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05ALGIERS1287 2005-06-27 16:18:00 UNCLASSIFIED//FOR OFFICIAL USE ONLY Embassy Algiers
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					  UNCLAS SECTION 01 OF 03 ALGIERS 001287 



E.O. 12958: N/A


B. (B) ALGIERS 977


1. (U) While the overall numbers are very modest compared
to the still overwhelming Muslim population, Algeria is
currently experiencing an unprecedented rise in conversions
to Christianity, particularly by the Berber population in the
Kabylie region. Driving this trend are several factors,
including: anti-Arab traditions in the Kabylie, social and
economic grievances, the greater availability of religious
literature and economic grievances, the appeal of the
Christian message to a region that sees itself as
dispossessed, and a perhaps subconscious desire of Berbers to
return to their pre-Islamic Christian roots.

2. (SBU) Although the GOA downplays any concern about being
disturbed by Christianity or its registered churches, Islamic
clergy have reacted negatively and a continued sharp increase
in conversions could, over time, inject new tensions into
already tenuous relations between the Kabylie and central
government. It could also subject agreement seeking to limit
Islamic influences in the schools and in public life to new
pressures from religious conservatives. (End Summary).



3. (SBU) According to the Catholic Archbishop of Algeria,
who has lived all his life in Algeria, and a longtime
American Methodist Pastor, who has lived in Algeria for over
forty years and who has served as President of the
Association of Protestant Churches of Algeria for much of
that time, they have never seen Christianity in Algeria as
robust as it is today. Conversions were occurring much more
frequently than in the past and the state, while not
tolerating overt proselytizing, was taking a permissive
approach to this social and religious phenomenon. Both men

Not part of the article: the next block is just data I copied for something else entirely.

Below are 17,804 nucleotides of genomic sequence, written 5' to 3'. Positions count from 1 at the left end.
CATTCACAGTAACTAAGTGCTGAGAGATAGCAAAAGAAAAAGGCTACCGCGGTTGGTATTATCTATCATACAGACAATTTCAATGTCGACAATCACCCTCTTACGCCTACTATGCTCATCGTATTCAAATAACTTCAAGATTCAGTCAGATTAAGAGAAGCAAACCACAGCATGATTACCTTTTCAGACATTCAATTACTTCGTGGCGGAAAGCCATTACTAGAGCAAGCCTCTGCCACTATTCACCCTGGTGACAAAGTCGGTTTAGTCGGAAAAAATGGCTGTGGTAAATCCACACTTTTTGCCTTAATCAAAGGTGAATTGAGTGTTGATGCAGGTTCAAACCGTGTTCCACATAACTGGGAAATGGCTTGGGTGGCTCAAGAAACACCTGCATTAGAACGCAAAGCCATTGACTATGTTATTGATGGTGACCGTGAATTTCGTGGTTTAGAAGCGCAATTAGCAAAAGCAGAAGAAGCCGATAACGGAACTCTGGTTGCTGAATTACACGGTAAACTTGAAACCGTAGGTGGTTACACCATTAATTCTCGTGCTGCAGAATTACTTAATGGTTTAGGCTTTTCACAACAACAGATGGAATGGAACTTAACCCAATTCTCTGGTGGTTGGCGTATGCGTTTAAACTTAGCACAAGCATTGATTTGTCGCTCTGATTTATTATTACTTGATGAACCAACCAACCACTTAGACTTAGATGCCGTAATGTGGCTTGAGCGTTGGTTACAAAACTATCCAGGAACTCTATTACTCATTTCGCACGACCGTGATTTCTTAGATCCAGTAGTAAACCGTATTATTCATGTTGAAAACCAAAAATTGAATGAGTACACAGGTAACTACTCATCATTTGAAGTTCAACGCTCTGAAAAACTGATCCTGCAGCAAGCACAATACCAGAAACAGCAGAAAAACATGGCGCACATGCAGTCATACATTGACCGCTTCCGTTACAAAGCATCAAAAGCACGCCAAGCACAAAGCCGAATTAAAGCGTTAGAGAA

were generally, positive about the future of Algeria and the
prospects for Christianity in Algeria, while noting less
enlightened views within parts of the Islamic community and
leadership. Reflecting this duality, the American pastor
experienced an outpouring of Muslim support after he was
stabbed (ref A) outside his home in January, in what appeared
to be a religiously motivated attack.




4. (SBU) According to the Archbishop and the Pastor,
several factors accounted for greater acceptance of
conversions to Christianity. First, the sheer number of
conversions made the practice more acceptable. In some small
villages in the Kabylie, for example, entire families have
converted, making up to fifty percent of the village
Christian. Second, Algerians themselves were converting
Algerians, so the stigma of foreign interference dissipated.
Finally, the availability of Bibles and the rise in the
number of Christian-themed television and radio broadcasts
available via satellite TV, such as Radio Monte Carlo, was
apparent. There were also religious broadcasts in Tamazight
from Cyprus and Malaga, Spain. As an example of just how
acceptable Christianity had become, the Archbishop recounted
a story of a Muslim woman who went out of her way to proudly
introduce her cousin and inform the Archbishop that she was




5. (SBU) The Pastor believed there was a difference between
Arab and Berber motives for conversion. Berbers motives
were more complex and rooted in a mixture of rejecting the
violence of Islamic extremists and attempts to "Arabize"
Berber culture. Converting to Christianity was also a form
of social and economic protest against a Muslim governing
system that had left the Kabylie one of the poorest, most
disaffected regions in the country. At a deeper level,
Berbers were acknowledging the failures of the current system
and returning to their pre-Islamic roots and Christian
heritage. (St. Augustine was a Berber of the 4th century.)
Even today, Christian symbols that have lost their religious
meaning for most Kabylies appear on bread, entryways,
jewelry, and embroidery. For Arabs, on the other hand, it
was a question of spirituality based more in adopting the
ideas of the religion itself and less in its cultural
aspects. He added that the number of Berber conversions far
outpaced the number of Arab conversions.




6. (U) A five-page article appeared in Jeune
Afrique/L'Intelligent of May 21 entitled, "Jesus Christ on
Algerian Soil." Citing UN statistics, the article said
approximately 10,000 Catholics and 5,000-20,000 Protestants